This is a question that I’ve encountered a few times. It’s one of those questions that can take you by surprise in the early weeks of January as people begin to return to work.
“Hey my neighbours are orthodox Christians from, like, overseas somewhere in Europe, and they only just had their Christmas Day, and their New Year is different to ours too. What’s the deal?” Or from the historically schooled, “So if Christianity started off as a bunch of Jews, then how come Christians don’t celebrate Hanukkah? Why is it completely separate? Isn’t it just basically the same thing”
[Yes I had a good break, thanks. The family is fine. Yes, we did go on that hike I was telling you about. Oh wait … hang on … theology straight out of the gates? OK. No worries. That is, after all, why I’m really here, now, talking to you.]
“Well, that is an interesting question. What can I say?” [So much, but less is more with most people. Stick to the key priorities. With topics like this you build credibility and invest in the relationship. Relationship is what it’s all about, not being a walking encyclopaedia]
First, the Eastern European churches (mainly Orthodox) Christmas question:
- There is no war afoot. In fact, I spent a period of time on Saturday praying for the Christians around the world who were observing Christmas that day to enjoy safe, joyful and deeply meaningful celebrations. I know a few Orthodox Christians who do the same for us. Calendars aside, there is unity in love.
- OK this might sound a bit odd, but technically 7th January IS 25th December. A few hundred years ago some of the Eastern churches decided to use the Julian calendar, but still celebrate Christmas on 25th December on that calendar. Remember, the celebration is about the event, not the date, of the birth of Christ.
- It’s the same celebration. The Eastern European churches that celebrate Christmas on the Julian calendar are mainly Orthodox. The Orthodox Church is profoundly traditional so the church part of the Christmas celebration has changed very little over time. In a way, this makes them the truest custodians of the celebration. I respect that a lot.
[This barely scratches the surface, but it shares enough detail to satisfy most people. Nobody asks this whole package of questions anyway! Most importantly, it establishes that yet again love is the theme. No scandal. No centuries-old rift. Simply different traditions and mutual respect.]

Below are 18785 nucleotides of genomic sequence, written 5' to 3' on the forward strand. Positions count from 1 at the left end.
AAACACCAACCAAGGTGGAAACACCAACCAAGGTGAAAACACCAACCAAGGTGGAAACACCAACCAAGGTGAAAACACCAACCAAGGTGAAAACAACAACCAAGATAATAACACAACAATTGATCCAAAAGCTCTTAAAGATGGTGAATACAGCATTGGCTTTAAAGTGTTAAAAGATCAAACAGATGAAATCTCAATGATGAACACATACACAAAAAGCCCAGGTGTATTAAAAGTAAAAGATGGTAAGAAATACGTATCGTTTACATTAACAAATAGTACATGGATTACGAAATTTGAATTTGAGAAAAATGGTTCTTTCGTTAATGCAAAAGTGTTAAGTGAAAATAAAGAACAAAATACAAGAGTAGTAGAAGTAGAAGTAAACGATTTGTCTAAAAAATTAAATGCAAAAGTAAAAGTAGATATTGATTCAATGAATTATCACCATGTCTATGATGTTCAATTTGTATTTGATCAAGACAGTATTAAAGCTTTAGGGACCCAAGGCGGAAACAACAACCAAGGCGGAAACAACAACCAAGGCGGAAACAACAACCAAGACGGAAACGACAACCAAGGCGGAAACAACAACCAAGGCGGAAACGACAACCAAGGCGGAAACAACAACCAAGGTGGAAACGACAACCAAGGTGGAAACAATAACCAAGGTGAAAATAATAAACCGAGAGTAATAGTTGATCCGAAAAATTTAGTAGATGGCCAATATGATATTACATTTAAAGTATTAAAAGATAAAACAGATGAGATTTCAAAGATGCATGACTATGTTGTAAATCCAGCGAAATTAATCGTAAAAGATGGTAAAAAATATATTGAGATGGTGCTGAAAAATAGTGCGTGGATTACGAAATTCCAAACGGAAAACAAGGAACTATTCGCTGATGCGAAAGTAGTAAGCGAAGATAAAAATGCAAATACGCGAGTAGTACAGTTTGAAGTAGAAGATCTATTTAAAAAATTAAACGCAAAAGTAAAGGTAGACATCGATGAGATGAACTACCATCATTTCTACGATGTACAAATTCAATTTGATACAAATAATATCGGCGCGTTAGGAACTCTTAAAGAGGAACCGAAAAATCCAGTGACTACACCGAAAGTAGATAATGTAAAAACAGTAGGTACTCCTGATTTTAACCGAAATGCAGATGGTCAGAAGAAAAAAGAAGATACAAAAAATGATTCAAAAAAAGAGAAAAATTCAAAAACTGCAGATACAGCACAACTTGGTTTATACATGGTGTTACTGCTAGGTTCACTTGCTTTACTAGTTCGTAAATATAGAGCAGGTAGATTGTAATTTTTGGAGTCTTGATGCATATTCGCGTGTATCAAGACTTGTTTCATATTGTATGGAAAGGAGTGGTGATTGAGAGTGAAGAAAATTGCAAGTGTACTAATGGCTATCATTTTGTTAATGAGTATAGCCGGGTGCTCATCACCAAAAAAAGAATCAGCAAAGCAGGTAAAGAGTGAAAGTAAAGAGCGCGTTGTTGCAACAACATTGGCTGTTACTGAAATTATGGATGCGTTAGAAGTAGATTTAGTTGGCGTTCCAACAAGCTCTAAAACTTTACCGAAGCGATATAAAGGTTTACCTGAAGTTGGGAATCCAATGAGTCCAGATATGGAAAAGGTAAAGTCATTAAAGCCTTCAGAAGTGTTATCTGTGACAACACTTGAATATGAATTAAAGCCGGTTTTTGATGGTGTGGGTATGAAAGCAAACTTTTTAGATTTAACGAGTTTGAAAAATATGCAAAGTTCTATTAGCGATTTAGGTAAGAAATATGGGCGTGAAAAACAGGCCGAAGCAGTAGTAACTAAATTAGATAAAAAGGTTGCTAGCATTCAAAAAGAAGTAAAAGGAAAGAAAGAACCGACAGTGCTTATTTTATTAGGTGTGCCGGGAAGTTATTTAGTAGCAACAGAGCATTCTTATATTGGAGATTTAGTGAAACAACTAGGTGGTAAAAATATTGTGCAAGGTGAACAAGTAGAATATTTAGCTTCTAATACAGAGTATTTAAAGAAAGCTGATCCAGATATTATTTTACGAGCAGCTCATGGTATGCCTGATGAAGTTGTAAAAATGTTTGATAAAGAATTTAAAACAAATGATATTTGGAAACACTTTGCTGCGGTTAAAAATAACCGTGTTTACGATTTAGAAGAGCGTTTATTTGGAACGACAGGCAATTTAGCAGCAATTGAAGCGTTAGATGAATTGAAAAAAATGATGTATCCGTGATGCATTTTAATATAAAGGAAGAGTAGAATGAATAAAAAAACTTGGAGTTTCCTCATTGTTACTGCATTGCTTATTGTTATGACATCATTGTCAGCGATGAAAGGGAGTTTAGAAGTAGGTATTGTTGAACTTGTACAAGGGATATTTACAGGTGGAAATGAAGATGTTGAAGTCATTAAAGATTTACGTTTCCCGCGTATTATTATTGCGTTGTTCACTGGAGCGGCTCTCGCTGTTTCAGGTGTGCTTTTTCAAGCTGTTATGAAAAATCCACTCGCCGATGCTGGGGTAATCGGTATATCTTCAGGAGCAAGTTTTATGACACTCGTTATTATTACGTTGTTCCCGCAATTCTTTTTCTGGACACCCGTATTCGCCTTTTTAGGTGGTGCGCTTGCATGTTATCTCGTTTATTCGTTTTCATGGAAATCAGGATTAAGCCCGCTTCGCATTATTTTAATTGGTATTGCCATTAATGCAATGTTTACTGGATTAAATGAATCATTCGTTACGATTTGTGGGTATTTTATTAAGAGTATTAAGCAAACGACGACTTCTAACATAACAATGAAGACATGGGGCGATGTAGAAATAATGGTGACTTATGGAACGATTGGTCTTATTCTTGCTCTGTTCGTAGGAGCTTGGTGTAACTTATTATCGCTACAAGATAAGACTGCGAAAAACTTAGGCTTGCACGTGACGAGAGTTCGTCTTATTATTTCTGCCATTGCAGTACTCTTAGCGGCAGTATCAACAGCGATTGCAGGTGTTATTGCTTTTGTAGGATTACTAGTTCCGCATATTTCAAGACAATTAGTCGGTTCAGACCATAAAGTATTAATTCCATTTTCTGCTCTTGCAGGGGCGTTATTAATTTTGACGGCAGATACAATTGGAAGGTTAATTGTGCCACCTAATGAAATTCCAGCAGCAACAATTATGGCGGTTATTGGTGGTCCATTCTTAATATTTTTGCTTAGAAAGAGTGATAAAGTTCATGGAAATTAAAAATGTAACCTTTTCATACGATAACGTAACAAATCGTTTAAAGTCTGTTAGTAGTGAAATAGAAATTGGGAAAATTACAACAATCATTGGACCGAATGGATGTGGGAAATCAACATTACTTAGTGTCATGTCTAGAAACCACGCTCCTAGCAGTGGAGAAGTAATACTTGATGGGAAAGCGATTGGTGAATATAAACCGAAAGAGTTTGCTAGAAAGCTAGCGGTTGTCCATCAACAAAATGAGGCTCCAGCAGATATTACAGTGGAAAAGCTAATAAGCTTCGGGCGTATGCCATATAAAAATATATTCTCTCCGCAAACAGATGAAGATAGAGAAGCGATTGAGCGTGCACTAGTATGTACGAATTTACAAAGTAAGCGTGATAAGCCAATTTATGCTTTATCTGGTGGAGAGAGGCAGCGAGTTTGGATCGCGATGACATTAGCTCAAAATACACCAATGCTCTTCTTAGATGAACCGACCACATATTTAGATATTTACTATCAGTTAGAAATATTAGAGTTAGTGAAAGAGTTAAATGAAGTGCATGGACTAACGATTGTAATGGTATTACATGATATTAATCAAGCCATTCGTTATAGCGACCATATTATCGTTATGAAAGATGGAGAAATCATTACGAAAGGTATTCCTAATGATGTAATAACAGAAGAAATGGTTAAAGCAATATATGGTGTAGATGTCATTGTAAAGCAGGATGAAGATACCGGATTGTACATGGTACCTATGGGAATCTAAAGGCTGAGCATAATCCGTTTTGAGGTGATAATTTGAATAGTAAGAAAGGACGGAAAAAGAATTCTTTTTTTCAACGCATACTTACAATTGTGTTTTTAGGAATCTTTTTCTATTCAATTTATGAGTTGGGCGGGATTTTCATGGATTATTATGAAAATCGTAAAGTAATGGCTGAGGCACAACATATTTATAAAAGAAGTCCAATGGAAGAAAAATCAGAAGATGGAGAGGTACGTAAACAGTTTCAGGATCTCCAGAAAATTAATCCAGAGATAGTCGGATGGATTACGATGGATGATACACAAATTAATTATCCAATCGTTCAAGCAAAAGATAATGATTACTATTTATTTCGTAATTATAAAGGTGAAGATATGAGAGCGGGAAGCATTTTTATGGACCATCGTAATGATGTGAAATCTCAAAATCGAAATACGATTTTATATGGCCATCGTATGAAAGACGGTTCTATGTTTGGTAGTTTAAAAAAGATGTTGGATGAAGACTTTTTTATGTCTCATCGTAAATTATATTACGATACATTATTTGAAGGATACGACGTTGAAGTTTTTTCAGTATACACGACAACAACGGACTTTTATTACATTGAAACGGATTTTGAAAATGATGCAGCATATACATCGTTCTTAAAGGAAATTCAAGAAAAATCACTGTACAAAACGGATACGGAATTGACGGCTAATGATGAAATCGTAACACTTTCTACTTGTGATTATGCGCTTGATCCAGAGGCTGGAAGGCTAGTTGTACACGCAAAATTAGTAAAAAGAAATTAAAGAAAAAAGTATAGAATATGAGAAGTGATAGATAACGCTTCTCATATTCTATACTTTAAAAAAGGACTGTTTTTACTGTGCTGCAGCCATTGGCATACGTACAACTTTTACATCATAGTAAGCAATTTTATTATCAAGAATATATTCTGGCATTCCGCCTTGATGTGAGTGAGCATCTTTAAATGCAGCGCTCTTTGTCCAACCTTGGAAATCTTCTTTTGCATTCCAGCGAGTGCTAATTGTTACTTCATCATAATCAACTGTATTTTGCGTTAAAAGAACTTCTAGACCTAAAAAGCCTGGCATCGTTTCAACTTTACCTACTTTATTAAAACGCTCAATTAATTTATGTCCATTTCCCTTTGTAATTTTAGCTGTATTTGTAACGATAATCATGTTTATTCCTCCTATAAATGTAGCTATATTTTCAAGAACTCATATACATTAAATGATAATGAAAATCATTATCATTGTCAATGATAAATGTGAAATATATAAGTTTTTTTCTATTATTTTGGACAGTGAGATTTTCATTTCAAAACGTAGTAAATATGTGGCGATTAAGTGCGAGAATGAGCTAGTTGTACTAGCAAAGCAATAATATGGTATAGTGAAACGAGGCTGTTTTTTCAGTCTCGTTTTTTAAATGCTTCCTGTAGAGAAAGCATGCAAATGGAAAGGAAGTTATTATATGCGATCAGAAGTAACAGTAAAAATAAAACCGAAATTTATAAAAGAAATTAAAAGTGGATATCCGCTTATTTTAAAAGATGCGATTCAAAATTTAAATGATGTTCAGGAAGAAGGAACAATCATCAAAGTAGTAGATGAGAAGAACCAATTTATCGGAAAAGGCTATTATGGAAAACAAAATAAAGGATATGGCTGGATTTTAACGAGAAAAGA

Why is Christmas separate to Hanukkah?
- We did start off as a bunch of Jews, that’s true. It didn’t stay like that for long, though. The “Christ-followers” were radically different in a few ways which were incredibly important both to the Jews and to the Christ-followers. Today we’d call it “irreconcilable differences”. Now, though, a lot of Jews pray for Christians and a lot of Christians pray for Jews. Different traditions, some important, core different beliefs, but lots of love.
- The dates are different because these events are tied to two different calendars. Hanukkah is on 25th day of Kislev in the Jewish calendar and that lines up to anywhere between late November and late December in our calendar, depending on the moon cycles year by year.
- This is a completely different celebration. Christians celebrate the birth of Christ at Christmas (not that the date lines up with that historical event) because we believe he came as our Saviour – God here on earth. Hanukkah is a festival celebrating the rededication of the Jewish temple in Jerusalem (the “second temple”). In the Jewish faith system, the temple is God’s tabernacle, or tent, among us. He dwelt in the innermost area of the temple. For Christians, that understanding finished when Jesus died for us. When we celebrate his birth, it celebrates the end of much of what Hanukkah is about. This is one of the direct, irreconcilable differences. Not that it caused the rift – Christmas wasn’t even celebrated in the Christian churches until the 3rd or 4th century, long after the split from Judaism.
[Again, this barely covers the key points but it answers the question and demonstrates honesty, awareness and love. You can’t escape the rift and why would we?]
“I knew you’d have the inside scoop on this. I’ll tell my (mates, kids, family, partner) … they had a bit of a yarn, but they really wanted to know a bit more. They reckoned I wouldn’t find out, like you’re Suffleupagus or something. Hey, did you have a good break? How are the kids?”
“It was awesome” [and it just got a whole lot better]. “I think I’ll do a second New Year now you’ve given me the idea!”
In Grace and Peace, Kel.
Pastor, Grace Unbound
First and foremost, I’m a Christian living in a real and positive personal relationship with God. Through serving Him, reading the Bible and praying I grow to know Him more every day. Partnering with God is humbling, exciting, fun and serious business all at once!